3. Mental health challenges: Studies show that adults who harbor autism spectrum disorder traits are more likely to suffer from mental health problems such as depression. Therefore, it is important for individuals diagnosed with autism spectrum disorder to feel accepted by the outside world and to receive help from community members, especially for individuals who hide their autism spectrum disorder.

It can be difficult to know how to support an individual who is experiencing the stress of trying to adapt to a world that is not prepared for their way of thinking. Even individuals who have not been diagnosed with autism spectrum disorder may find themselves trying to hide differences such as ADHD, sensory processing disorder, and learning disabilities. “Even individuals who have not been diagnosed with autism spectrum disorder may engage in concealing behaviors,” says Dr. Johnson-Hooper.

Awareness and treatment:

Whether someone you care about has been diagnosed with autism spectrum disorder or some other disorder, You can use the following strategies to help him better navigate the outside world:

  • Showing acceptance: Make sure the individual knows that they do not have to hide their true self from you regardless of the degree of autism spectrum disorder so it is important to assure them that they are worthy of love and acceptance.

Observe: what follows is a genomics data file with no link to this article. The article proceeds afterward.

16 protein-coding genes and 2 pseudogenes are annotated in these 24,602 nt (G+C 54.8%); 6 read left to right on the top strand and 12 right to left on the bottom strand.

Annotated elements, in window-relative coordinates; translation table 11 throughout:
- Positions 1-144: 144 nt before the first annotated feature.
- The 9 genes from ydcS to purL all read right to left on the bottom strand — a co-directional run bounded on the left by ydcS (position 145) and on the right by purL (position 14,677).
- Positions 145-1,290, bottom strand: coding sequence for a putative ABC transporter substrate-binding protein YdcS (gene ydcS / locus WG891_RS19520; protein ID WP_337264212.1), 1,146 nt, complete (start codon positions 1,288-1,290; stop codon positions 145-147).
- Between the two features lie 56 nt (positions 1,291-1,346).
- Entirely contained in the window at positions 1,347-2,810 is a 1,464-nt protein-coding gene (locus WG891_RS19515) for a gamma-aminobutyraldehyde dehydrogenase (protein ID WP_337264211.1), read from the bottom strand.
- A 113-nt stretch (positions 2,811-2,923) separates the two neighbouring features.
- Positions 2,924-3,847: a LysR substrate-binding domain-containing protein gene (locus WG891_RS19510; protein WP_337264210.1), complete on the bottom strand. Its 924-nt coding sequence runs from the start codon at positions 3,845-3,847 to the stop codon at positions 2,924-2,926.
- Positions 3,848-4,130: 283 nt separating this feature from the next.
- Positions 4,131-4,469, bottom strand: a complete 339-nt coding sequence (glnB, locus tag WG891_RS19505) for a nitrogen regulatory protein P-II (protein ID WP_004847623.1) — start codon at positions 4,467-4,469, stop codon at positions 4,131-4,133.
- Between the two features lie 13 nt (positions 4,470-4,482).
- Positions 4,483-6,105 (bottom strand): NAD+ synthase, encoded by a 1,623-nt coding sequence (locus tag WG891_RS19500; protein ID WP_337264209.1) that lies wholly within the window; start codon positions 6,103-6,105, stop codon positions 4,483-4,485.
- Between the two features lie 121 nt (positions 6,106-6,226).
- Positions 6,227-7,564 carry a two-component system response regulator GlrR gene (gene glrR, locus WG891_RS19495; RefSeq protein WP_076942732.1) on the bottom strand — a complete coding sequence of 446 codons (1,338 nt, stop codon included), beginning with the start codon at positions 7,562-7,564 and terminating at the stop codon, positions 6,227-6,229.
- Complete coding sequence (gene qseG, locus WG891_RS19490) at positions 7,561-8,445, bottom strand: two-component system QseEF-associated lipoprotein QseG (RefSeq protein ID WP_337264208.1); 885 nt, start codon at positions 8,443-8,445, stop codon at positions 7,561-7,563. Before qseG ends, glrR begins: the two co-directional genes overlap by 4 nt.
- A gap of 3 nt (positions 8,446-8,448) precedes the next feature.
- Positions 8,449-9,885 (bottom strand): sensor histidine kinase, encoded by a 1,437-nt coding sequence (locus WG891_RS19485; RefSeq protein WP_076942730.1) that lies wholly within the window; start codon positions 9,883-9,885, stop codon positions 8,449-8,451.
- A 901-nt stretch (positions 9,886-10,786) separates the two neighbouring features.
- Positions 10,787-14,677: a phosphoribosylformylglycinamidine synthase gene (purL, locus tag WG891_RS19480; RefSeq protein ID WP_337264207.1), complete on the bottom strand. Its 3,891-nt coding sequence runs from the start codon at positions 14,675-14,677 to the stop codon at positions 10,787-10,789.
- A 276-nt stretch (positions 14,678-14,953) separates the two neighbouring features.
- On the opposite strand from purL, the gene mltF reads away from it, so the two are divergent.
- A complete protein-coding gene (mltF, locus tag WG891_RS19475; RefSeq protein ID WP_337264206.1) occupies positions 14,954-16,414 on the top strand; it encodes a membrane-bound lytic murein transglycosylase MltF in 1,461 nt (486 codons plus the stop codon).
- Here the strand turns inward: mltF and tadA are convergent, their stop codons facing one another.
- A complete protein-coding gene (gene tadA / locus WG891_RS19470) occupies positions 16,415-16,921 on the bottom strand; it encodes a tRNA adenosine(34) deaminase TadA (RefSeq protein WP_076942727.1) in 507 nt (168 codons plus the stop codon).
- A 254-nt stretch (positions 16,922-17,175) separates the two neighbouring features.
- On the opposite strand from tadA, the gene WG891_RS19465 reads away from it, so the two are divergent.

• Don’t take tantrums personally: If your child comes home and becomes irritable, moody, or anxious, remember that it’s not necessarily about you. Meeting social demands throughout the day is hard and stressful work for individuals with autism spectrum disorder.
  • Prepare a simple script: Preparing simple texts for a child with autism spectrum disorder to memorize and use in social situations. Also, adolescents with autism spectrum disorder should be helped to find ways to reduce the concealment of autism spectrum disorder by preparing social scripts so that they have something to say in different social environments and situations.
  • Finding solutions: Children with repetitive stereotyped behaviors may benefit from adopting a socially acceptable solution or alternative behavior. So babies who rock back and forth can try a swaying chair, Dr. Johnson Hooper says: “One case, a young woman diagnosed with autism spectrum disorder, worked to keep her hands busy knitting.”


Belcher. Hannah ( 2022, July 7) . Autistic people and masking . National Autistic Society.

Henry Ford Health Staff.(2023, April 20) Autism Masking Is Common. Here’s How To Recognize And Offer Support. Henry Ford Health